(Video) Hollywood faces larger work stoppage as actors threaten to strike alongside writers

In 2007 there was a writers' strike that lasted more than three months. It was a 100-day strike. This cost the Los Angeles economy an estimated $2.1 billion. Therefore, the consequences can be significant. I mean, even think about the late night shows. The night shows, like you said, are all dark right now. And then they've been dark for 3 and a half weeks at this point. There are many writers working on these shows. There are also a lot of people who aren't screenwriters working on these shows. There are producers, security. There are over 200 people working on the Stephen Colbert late night show, the Seth Meyers late night show or the Jimmy Fallon late night show. These people are currently unemployed. And considering neither party talks to each other, it looks like they'll be out of work for quite some time.

MOSLEY: John, I want to investigate how streaming services have impacted the industry. You've written about something that comes into play here, and that's top-notch television. Basically, we got used to having access to hundreds of programs every year. It's a guarantee that we always have something new to see. And you say high-end television has peaked.

COBLIN: Yes. I mean, it's fun. So we got used to that over the last 12, 13 years. Every year there are more scripted shows in the American entertainment industry. There was something of an anomaly during the pandemic, but other than that, it went on and on. But last year, in April 2022, something very incredible happened. Netflix: In an earnings report, they said they lost subscribers for the first time in a decade. It was a shock to everyone in the entertainment industry and it was a shock to Wall Street. And what happened over the next few months is known in the entertainment industry as the Netflix fix. Everybody said, oh-oh. If Netflix happened to the great and mighty Netflix, when will it happen to us?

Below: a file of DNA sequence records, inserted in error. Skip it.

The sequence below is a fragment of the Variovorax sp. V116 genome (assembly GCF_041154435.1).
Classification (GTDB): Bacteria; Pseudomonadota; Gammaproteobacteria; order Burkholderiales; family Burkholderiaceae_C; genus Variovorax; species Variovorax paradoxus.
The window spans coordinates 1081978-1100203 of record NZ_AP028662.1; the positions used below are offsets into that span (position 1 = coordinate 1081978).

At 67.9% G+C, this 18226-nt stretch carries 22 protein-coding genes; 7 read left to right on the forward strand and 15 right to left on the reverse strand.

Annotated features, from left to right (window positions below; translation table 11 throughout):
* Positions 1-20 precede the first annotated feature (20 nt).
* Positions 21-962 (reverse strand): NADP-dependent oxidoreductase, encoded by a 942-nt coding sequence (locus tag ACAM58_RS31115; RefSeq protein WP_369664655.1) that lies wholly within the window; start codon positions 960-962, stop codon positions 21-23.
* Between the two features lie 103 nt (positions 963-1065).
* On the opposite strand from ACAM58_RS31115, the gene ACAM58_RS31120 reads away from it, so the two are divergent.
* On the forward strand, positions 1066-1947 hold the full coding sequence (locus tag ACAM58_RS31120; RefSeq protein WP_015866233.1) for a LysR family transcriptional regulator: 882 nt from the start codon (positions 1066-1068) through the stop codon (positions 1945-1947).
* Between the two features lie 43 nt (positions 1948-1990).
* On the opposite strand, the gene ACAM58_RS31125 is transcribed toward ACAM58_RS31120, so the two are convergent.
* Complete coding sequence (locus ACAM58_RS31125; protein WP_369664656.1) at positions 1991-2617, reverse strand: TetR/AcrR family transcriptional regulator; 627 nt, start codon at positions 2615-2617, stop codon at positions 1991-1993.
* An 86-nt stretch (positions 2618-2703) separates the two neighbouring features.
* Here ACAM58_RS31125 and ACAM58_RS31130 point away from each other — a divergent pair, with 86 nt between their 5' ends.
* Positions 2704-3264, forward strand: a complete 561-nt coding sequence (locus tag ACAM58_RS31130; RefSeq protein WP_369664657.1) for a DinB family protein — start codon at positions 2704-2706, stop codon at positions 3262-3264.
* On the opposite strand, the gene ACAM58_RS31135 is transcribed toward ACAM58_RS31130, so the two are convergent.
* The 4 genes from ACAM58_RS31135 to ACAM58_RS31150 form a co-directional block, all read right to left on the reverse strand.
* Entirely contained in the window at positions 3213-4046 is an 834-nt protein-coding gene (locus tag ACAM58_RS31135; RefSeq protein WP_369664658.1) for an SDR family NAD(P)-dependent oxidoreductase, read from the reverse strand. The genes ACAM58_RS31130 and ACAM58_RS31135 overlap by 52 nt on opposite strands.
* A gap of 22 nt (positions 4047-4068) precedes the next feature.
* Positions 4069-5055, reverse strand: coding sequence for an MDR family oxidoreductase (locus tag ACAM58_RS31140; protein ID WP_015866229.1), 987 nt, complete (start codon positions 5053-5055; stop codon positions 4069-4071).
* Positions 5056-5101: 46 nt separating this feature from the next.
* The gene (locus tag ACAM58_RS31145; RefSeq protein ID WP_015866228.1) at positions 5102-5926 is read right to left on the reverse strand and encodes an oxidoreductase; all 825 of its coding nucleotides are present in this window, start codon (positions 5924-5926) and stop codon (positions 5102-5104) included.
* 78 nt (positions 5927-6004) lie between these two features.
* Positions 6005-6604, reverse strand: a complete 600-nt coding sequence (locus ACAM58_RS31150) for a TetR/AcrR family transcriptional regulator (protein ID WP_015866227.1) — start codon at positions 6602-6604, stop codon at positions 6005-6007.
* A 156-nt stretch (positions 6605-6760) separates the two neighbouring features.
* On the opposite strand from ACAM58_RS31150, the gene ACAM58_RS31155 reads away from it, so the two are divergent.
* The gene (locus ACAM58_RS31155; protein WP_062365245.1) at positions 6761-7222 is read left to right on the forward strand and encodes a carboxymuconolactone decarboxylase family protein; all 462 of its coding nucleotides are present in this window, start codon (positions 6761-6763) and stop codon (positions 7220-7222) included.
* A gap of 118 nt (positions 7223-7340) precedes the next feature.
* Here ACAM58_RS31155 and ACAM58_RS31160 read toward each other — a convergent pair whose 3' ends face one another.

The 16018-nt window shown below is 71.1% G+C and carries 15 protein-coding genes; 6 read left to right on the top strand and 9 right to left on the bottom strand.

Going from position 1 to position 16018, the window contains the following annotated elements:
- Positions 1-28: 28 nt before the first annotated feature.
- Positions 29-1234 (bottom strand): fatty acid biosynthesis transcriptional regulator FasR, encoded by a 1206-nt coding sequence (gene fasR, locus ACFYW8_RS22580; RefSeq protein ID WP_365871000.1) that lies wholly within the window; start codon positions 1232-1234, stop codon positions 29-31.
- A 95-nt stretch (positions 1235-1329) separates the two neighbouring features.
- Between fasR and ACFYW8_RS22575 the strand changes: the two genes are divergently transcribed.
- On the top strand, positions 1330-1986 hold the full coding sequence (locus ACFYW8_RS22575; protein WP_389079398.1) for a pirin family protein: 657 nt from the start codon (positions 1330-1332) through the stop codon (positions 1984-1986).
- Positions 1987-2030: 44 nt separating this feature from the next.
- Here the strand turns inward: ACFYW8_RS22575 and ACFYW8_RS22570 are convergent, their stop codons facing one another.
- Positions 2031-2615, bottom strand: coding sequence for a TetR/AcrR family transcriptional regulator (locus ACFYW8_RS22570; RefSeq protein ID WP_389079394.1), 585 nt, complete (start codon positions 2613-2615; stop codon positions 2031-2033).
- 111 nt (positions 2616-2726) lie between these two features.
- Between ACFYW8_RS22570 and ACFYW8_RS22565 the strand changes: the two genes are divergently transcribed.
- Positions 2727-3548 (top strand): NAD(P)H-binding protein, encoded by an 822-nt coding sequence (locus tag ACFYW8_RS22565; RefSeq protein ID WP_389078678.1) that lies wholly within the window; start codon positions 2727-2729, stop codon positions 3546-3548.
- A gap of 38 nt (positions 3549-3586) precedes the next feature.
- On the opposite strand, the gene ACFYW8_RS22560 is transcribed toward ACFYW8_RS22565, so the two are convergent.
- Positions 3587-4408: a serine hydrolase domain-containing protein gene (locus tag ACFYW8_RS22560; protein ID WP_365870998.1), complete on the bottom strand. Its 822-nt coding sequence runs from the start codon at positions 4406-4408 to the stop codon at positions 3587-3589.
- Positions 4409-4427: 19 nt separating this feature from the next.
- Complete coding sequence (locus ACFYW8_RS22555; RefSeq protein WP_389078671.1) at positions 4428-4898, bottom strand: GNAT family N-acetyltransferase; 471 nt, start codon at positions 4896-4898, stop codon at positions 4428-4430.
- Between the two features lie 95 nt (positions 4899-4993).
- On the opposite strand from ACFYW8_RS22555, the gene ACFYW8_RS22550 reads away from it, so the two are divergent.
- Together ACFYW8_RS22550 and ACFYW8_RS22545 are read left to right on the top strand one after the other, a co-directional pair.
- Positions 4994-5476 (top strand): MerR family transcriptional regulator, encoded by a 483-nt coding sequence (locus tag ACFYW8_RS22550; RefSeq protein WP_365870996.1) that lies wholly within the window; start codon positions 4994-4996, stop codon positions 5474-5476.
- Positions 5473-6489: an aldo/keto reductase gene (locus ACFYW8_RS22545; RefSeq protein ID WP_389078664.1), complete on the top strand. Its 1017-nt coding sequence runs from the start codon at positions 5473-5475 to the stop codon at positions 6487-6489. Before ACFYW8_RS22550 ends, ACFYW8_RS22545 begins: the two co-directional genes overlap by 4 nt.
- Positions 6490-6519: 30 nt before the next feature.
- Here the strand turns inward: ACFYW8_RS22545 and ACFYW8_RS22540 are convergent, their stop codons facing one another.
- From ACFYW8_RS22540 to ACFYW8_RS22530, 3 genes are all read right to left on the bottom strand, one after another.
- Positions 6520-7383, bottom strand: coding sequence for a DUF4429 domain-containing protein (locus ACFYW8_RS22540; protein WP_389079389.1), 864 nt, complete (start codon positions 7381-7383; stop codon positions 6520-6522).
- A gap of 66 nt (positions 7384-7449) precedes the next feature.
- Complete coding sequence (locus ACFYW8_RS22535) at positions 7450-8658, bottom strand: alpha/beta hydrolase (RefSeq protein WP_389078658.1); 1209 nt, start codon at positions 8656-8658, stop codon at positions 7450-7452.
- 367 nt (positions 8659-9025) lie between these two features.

Then, in the middle of last year, all the studios got very cautious about ordering new back-to-back series and gave them the green light. Suddenly, we saw the market dry up. I remember having anecdotal conversations with executives and producers in the second half of last year. And they called me and said that nobody buys anything else. We haven't seen that in a long time. Nobody buys anything. And so I went and checked the numbers and it was fine. Eventually, the number of scripted shows commissioned by studios dwindled.